Short, fair-skinned, and heavyset, my mother was a housewife who wanted to enjoy
life's finer things, having grown up poor herself. Unfortunately, my father's
salary could not support her desires. As a result, she constantly reminded my
father of how broke we were.
My mother was always a great cook. She made huge feasts for the holidays, and we
couldn't wait to get our hands on her apple cobbler and smothered turkey wings.
I liked everything she cooked with the exception of chitlins -- the entire house
smelled like shit whenever she prepared them. She believed everyone had the
right to eat and eat well. In fact, people would often knock on our door, and my
mother would make them plates with no hesitation.
My father, Azie Faison, Sr., was born and raised in Fort Lauderdale, Florida. He
stood about five feet nine and wasn't very large, but he carried himself like a
giant. He was dark-skinned with strong, proud facial features. He had jet-black
hair like a Native American and honest, penetrating eyes that looked right
My mother taught me the importance of making money. My father, on the other
hand, taught me how to be a man. He wasn't just a man; he was the man. He was
the most humble and reliable person I've ever known. He moved furniture for a
living so he didn't make a lot of money. But he worked hard to support our
household. Unlike many men at the time, he didn't smoke, drink, gamble, chase
women, or maintain a fancy wardrobe.
My father didn't try to be something he wasn't and he didn't change for anybody.
I remember times my mother would have some girlfriends over at the house,
laughing and gossiping. My father would sit quietly in his chair watching
television. Once they left, my father would mutter, "Thank God. Now I can relax
and have my space." Privacy and humility were important to him. I never remember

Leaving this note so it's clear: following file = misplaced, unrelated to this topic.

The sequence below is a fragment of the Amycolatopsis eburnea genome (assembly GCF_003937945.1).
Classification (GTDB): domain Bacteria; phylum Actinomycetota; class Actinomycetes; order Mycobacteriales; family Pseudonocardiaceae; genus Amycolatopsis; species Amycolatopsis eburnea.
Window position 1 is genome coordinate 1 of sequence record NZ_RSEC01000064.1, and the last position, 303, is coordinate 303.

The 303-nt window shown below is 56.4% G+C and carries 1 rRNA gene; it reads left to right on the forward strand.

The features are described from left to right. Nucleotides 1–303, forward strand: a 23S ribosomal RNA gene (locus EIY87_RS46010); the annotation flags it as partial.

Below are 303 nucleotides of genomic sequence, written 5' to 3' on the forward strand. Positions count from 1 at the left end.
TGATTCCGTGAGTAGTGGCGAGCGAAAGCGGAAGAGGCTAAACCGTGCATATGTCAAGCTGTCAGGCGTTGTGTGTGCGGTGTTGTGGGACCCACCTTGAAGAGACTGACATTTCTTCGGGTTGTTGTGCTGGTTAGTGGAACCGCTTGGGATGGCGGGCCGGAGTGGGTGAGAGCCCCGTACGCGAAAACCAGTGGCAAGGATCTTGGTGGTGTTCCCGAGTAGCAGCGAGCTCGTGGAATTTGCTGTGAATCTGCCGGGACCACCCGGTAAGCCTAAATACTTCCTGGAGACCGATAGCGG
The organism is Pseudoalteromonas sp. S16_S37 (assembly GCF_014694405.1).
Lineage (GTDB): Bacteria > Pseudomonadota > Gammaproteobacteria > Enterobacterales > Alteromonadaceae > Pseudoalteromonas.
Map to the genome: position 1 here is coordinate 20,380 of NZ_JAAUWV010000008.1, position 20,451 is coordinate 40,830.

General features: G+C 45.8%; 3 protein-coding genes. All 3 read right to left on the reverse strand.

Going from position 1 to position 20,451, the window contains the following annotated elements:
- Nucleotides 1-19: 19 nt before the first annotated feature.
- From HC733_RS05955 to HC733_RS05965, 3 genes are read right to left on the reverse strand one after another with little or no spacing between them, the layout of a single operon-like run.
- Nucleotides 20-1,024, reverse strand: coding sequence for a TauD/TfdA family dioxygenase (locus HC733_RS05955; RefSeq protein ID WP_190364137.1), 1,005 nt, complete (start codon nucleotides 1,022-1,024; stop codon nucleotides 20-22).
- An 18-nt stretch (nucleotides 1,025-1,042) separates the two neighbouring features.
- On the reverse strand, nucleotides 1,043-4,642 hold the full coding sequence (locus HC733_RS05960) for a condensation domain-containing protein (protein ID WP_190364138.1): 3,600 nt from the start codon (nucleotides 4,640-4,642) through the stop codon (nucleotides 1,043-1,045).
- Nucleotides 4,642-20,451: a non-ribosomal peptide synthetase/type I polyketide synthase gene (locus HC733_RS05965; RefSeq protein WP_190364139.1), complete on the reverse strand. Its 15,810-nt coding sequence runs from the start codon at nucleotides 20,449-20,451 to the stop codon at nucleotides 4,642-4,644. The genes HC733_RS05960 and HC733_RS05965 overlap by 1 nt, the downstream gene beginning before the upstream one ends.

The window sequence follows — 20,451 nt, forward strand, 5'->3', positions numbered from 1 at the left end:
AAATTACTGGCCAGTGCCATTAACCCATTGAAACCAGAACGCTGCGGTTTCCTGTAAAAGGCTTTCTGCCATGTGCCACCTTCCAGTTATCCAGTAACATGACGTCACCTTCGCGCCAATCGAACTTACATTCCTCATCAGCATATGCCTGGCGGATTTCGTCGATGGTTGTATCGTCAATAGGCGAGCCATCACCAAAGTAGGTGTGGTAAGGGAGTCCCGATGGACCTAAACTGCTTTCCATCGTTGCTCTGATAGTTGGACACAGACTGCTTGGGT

anyone saying a bad word about him.
When I got involved with the drug game, my father was the only family member who
didn't ask me for money or presents. He told me he "wanted nothing to do with my
It wasn't until I began selling coke, around 1983, that I had huge knots of
cash. I felt like I was the man because I brought in more money in a week than
my father did in a year. Cocaine sales made me the main breadwinner in the
house. I paid the rent, bought food and items for the apartment, and gave my
mother rolls of money whenever she needed it. I figured that since I took care
of the home, nobody could tell me shit.
And it seemed like everybody in the house respected my authority -- everybody
except my father. My money didn't mean shit to him. He refused my money and
demanded my mother do the same (although my mom had no problems accepting it
when he wasn't around). As far as he was concerned, he was the man of the house,
and still had the authority to regulate his children. He proved that one day
when he came into my room and caught me bagging up some coke. I had shit
everywhere: a huge mound of coke, baggies, a scale, and hundreds of little
"What's this? What are you doing in my house?" he asked. "You get involved with
those drugs and you're gonna pay," he warned. "And if you are selling that
poison, I don't want nothing to do with you until you stop."
I ignored every word and didn't even reply. In my ignorance (and arrogance) I
shut him down and shrugged him off. That was the turning point in our
relationship. For the first time, I didn't yield to his authority. He shook